Monday, May 11, 2015

Progression of readyness

I was watching a video about a new SD gadget. Basically, a marriage between a kubotan and a manriki (gusari) made of cord, both turned keychain. Modern materials and all that, but that was basically the case.

Two things bothered me. The first was that the marketing techniques were either clumsy punches, twisted so that you could use the pointy bits, or, well, control-takedowns that worked. They worked because the techniques didn't use the widget at all. Sure, it was there; sure, it did add some extra pain. It changed nothing.

And that got me thinking. Those techniques could have come from any modernized traditional art. "Defence against punch, number 69", but with a weapon in your hands.

That has so many holes...

You see, you're getting a self defence weapon and acting from the assumption you'll have it ready. Rory would have a fit. Marc would have to get a new keyboard.

Everything has levels. Self defence has levels. Like Rory insists, MA like to concentrate on a very particular level he calls the "duel", and it filters down to SD.

If someone's attacking you, you might find yourself in any of five stages: Surprised, Perceptful, Aware, Facing and Deployed.

Surprised is what happens when your first notice is the floor hitting your face after a sudden shift in balance. You're way behind in any way that counts. You have to reset, you have to defend, you have to get up... Chancy.

Percepful is what happens when you realize there's something wrong as the baseball bat falls. You're still going to have trouble, but you can minimize the first attack and your attacker has to reorient some while you aren't left in such a vulnerable position.

Aware is that "there's something wrong, here" feeling. You're in what some people call "orange" or "yellow". There something that's calling your instincts, maybe someone specific. If you start working from here, you may avoid the event completely. The shift in your body language alone might do it.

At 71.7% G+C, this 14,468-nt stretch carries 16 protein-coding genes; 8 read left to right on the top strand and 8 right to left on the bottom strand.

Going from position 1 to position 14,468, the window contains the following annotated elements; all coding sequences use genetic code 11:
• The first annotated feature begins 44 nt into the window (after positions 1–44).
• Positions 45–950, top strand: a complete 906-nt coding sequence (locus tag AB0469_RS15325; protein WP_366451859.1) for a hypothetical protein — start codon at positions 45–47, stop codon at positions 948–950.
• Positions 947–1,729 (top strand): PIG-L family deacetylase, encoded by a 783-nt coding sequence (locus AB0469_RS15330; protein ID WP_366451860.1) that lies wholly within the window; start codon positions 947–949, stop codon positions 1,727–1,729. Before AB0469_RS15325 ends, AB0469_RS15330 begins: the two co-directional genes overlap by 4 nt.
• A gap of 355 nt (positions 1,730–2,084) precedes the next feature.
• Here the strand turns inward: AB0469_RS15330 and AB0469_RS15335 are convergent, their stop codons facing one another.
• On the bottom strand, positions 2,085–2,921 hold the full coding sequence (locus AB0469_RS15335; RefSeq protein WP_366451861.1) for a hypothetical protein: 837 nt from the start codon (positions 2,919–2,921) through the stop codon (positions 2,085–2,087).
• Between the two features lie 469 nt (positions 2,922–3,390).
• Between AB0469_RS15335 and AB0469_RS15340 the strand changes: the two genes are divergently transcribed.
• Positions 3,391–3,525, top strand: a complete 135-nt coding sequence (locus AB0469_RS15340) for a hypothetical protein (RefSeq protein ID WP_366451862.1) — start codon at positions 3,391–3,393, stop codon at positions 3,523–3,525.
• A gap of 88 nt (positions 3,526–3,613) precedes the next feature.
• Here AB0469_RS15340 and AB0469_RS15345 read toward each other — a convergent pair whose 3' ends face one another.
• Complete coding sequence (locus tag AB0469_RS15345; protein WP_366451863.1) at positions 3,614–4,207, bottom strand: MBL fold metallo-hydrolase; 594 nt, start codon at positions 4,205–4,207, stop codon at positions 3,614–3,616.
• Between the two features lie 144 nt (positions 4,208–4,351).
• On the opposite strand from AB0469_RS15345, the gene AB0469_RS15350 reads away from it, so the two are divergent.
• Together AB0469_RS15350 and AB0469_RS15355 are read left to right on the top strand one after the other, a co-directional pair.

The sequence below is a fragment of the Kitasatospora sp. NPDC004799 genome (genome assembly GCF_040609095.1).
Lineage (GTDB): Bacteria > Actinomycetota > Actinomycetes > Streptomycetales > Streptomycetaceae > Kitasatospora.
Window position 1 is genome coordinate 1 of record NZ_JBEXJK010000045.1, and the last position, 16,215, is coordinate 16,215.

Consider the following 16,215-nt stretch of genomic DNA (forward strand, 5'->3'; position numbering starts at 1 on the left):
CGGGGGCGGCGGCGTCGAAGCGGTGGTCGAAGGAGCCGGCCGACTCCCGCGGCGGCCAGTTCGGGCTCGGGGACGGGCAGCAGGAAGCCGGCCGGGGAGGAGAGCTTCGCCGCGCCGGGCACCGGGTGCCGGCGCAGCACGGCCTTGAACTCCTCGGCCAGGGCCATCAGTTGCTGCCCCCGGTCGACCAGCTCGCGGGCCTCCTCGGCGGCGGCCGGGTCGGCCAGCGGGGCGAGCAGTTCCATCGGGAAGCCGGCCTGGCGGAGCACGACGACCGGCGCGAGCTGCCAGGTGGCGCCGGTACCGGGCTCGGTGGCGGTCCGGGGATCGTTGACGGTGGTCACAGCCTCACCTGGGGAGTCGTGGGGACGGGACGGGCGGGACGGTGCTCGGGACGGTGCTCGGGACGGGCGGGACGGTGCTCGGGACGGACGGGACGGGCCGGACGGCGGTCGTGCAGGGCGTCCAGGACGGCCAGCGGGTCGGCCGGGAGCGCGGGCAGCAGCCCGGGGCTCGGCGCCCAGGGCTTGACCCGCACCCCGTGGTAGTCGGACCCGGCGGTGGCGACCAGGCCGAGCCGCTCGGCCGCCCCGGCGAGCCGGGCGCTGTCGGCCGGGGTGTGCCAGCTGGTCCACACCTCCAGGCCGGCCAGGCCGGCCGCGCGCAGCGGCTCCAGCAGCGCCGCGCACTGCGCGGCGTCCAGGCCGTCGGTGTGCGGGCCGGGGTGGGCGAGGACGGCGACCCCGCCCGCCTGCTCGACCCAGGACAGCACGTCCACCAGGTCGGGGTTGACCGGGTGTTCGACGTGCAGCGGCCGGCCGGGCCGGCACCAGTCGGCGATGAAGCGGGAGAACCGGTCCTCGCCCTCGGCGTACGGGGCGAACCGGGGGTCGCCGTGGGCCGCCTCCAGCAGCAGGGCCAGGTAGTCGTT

Facing is your problem in front of you. You don't have a stance, you don't have weapons, but it's not going to blindside you. You're ready. You know it, he knows it. That knowledge alone may, again, erase the problem before it begins. Or may create another one if you start a macho dance.

Deployed Add a stance and/or a weapon. That widget I first mentioned, a cane, your raised fists. Whatever. Again, the presence of a weapon might erase the problem... or might get you into worse trouble, physical and psychological, than you ever imagined.

The mistake of many martial artists is that they assume they'll be working at the fourth level, or even the fifth. Some manage to train for the third. Very few go below that.

The mistake of many SD "tools" is that they refuse to think below the fifth level. How do I deploy a chained weight in the street? Depending on the situation, you just gave permission to anyone on sight to take you down ("He threatened my friend with a weapon, officer"), and that would include a cop who found you right then, weapon at the ready.

So... deployment. How many SD tools can be deployed easily? When do you deploy them? How? Discreetly? Menacingly? Can you deploy them under pressure?

So, two things: avoid the first three levels, try to avoid the last two. And don't become inspector Gadget. Don't trust a gizmo you don't know if you'll even have with you. Because the next SD fashion that sweeps around might make you change your tool. However, your eyes will probably be with you; use those.

Take care.

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